1. nuwriter*me
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    nuwriter*me Member

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    Character development

    Discussion in 'Character Development' started by nuwriter*me, Mar 14, 2011.

    How do you select which characters need full development and which ones will remain minor, with minor development? Are these developed characters pushing the story? Some characters, though they play no significant role, are so interesting that they deserve some development. Is this real restraint to bring in characters only as support?

    Thanx for the tips
     
  2. Jammo
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    Jammo Member

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    Well the characters with the larger roles will effectively be holding the audience or reader's attention, and will require significant development throughout the story.

    You always have supporting characters within a story, and not all can be appropriately developed within the constraints of your story, so watch out for that. If you find characters interesting in your story and you see potential development in them, then go ahead... But make sure you still retain the overall value and plot of the story.

    You don't want the audience to get lost in what you're trying to say to them.
    Interrogate your story, interrogate your characters to grasp a better understanding of them. However, sure you know which characters hold heavier roles in your story.

    Hope this helps or kind of makes sense...
    I'm trying to write a story myself, figuring out the plot is my biggest obstacle at the moment though.
     
  3. Ion
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    Ion Senior Member

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    It depends on the focus of your story. If these interesting minor characters fascinate you so much, maybe you should work to make them more important to the story as a whole. Some books, like Catch-22, tell a story through the characters within them.
     
  4. spklvr
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    spklvr Contributing Member Contributor

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    I like to develop every character that gets a chance to show some personality, no matter how minor. I have a character that dies within the first chapter, and I still made sure I knew her backstory and her family, to get a better grasp of who she was. Even though none of her backstory is given in the story, it helps me portray her as a real person, and not just "Random stereotypical character #1". I also like to think that makes her brief appearance a bit more memorable to any future readers.
     
  5. Show
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    Show Contributing Member Contributor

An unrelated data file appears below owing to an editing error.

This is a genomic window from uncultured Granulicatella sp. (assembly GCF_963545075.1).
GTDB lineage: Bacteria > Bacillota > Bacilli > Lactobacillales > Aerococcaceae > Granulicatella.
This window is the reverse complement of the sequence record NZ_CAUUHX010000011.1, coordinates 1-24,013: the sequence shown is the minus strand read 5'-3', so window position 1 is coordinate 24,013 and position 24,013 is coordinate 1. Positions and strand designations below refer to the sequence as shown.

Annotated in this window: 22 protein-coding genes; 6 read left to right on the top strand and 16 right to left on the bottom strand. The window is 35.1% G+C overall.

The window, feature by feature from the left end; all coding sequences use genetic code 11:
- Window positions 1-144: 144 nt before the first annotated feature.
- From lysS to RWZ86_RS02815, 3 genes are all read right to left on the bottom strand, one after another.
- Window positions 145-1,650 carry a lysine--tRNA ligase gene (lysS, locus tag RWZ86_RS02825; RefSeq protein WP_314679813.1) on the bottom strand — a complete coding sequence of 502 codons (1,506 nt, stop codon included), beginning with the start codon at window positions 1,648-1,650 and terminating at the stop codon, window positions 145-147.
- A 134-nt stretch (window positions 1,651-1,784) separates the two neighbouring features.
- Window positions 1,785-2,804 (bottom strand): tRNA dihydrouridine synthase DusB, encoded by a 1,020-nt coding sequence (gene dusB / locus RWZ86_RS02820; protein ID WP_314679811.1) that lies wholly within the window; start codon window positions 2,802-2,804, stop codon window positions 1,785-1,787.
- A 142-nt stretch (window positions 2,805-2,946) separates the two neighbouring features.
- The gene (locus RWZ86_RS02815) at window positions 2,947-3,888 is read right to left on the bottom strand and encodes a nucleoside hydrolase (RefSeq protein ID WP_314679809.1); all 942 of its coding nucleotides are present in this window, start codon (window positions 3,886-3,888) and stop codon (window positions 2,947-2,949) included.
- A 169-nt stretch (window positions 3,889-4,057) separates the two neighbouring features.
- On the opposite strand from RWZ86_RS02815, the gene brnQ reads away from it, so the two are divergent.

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    I just kind of play it by ear and see which ones are telling me that there's more to them than meets the eye.
     
  6. Elgaisma
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    Elgaisma Contributing Member Contributor

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    Study the likes of Shakespeare, and the story songs (Dolly Parton is imo the best) - they have a talent to bring a character to life and develop them in a line of dialogue or song.

    It depends what you mean by development but if I give them a name and a line of dialogue then I try to develop them to a reasonable degree so they stand out to the reader.
     
  7. Trilby
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    Trilby Contributing Member Contributor

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    If a character has no significant role (I take it that means that they do not move the plot along) then be careful that development does not turn into 'waffle' Maybe you should develop the character and give him a bigger role to play or put him on a back-burner for another story.

    If you mean to develop character for you to have a better understanding of the character and have no intention of using it in the story then that's fine. Only tell the reader what they need to know.

    Well that's how I see it.
     
  8. HorusEye
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    HorusEye Contributing Member Contributor

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    The main character will be whoever has the most "screen time" in your story, and along with all that screen time comes a need for character depth. Characters that only have 4 lines of dialogue won't be able to show much change with the little they have. So I think it solves itself this way. If you get off on a tangent and start exploring the life, hopes and dreams of Guard #2, then ask yourself if it relates to the story. Is Guard #2 stealing the show and becoming the main character?
     
  9. nuwriter*me
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    nuwriter*me Member

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    Thanks for the tips--all very good.

    nuwriter*me
     
  10. Mezza
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    Mezza Member